Free Shipping on orders of $50 or more!
All about Ankle Stress Fractures
Stress Fracture of the Ankle
Stress Fracture of the Ankle
Stress fractures are tiny cracks in your bones that occur when overly tired muscles can no longer absorb the shock of repeated impact. When this happens, the forces are transferred to your bones, causing stress fractures. Stress fractures are most common in weight-bearing bones in the foot and lower leg.

Causes of Ankle Stress Fractures
The major cause of stress fractures is overuse. They are especially common in athletes that participate in high-impact activities, such as basketball, gymnastics, tennis, and long-distance running. They can also happen if someone leading a relatively sedentary lifestyle suddenly picks up physical activity, because their muscles are not yet trained to absorb repeated shock. Basically, doing "too much too soon" can lead to stress fractures. Teenagers who are still growing are at risk because their bones may not yet have fully hardened. Individuals with weakened bones from conditions such as osteoporosis are also at risk.

Outside factors may also contribute to stress fractures. This includes poor training or technique when performing exercises. Poor exercise equipment can also lead to stress fractures, such as shows that have worn cushioning.

Ankle Stress Fracture Symptoms
Stress fractures are associated with gradual pain that increases during weight-bearing activity. The pain may decrease with rest, or even go away entirely. There may also be swelling on the top of the foot or around the ankle. The area of the stress fracture may feel tender to the touch, and in some cases bruising may be present.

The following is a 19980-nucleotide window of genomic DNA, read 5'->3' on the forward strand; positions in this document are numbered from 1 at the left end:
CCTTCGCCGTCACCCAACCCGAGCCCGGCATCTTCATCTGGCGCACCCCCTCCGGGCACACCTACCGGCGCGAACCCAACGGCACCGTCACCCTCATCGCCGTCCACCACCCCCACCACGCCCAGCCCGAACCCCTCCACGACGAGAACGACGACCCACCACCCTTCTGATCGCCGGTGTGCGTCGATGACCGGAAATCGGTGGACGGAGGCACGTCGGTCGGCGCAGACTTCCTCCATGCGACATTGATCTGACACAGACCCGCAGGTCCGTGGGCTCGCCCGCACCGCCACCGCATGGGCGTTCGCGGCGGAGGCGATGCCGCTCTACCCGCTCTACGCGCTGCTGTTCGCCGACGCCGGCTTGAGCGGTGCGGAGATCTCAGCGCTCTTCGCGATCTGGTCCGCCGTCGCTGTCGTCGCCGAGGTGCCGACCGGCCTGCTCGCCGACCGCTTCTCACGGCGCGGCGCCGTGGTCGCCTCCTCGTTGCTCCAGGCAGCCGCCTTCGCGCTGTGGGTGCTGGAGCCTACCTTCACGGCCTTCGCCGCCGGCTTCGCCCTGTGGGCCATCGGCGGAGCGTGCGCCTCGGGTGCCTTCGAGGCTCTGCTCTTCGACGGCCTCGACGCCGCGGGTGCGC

Ankle Stress Fracture Treatment
As with any injury, your doctor will be the best source of advice on the appropriate treatment method for your situation. Treatment for ankle stress fractures often begins with rest - and lots of it! Continuing activity may cause the bone to break completely. Ice packs can be applied to the injured area to reduce pain and swelling. Anti-inflammatory medications such as ibuprofen and aspirin may be used to alleviate pain, however, they can also inhibit bone healing.

Ankle stress fractures typically take 6 to 8 weeks to heal, and it is normally recommended to switch to non-weight bearing activities such as swimming and biking. Make sure you consult your doctor for which activities are appropriate for your recovery. Wearing an ankle brace such as the Aircast Air-Stirrup may also help you heal more quickly from a stress fracture and prevent re-injury. For lower leg stress fractures products such as the Aircast Leg Brace have been recommended by physicians and medical professionals. Some types of stress fractures may need a cast, because those bones take longer to heal.

For more serious stress fractures, surgery may be required. A fastener will be placed in the bones to hold them together during the healing process. However, most fractures will heal on their own with rest and time, and surgery is not usually required.

Preventing Ankle Stress Fractures
Stress fractures may be prevented by proper training and technique. This helps prevent muscle fatigue and bone loss. Eating foods rich in calcium and vitamin D can also help build up your bone strength. When starting new activities, make sure to do it gradually, then slowly increase time and distance. Also make sure to wear proper shoes and equipment.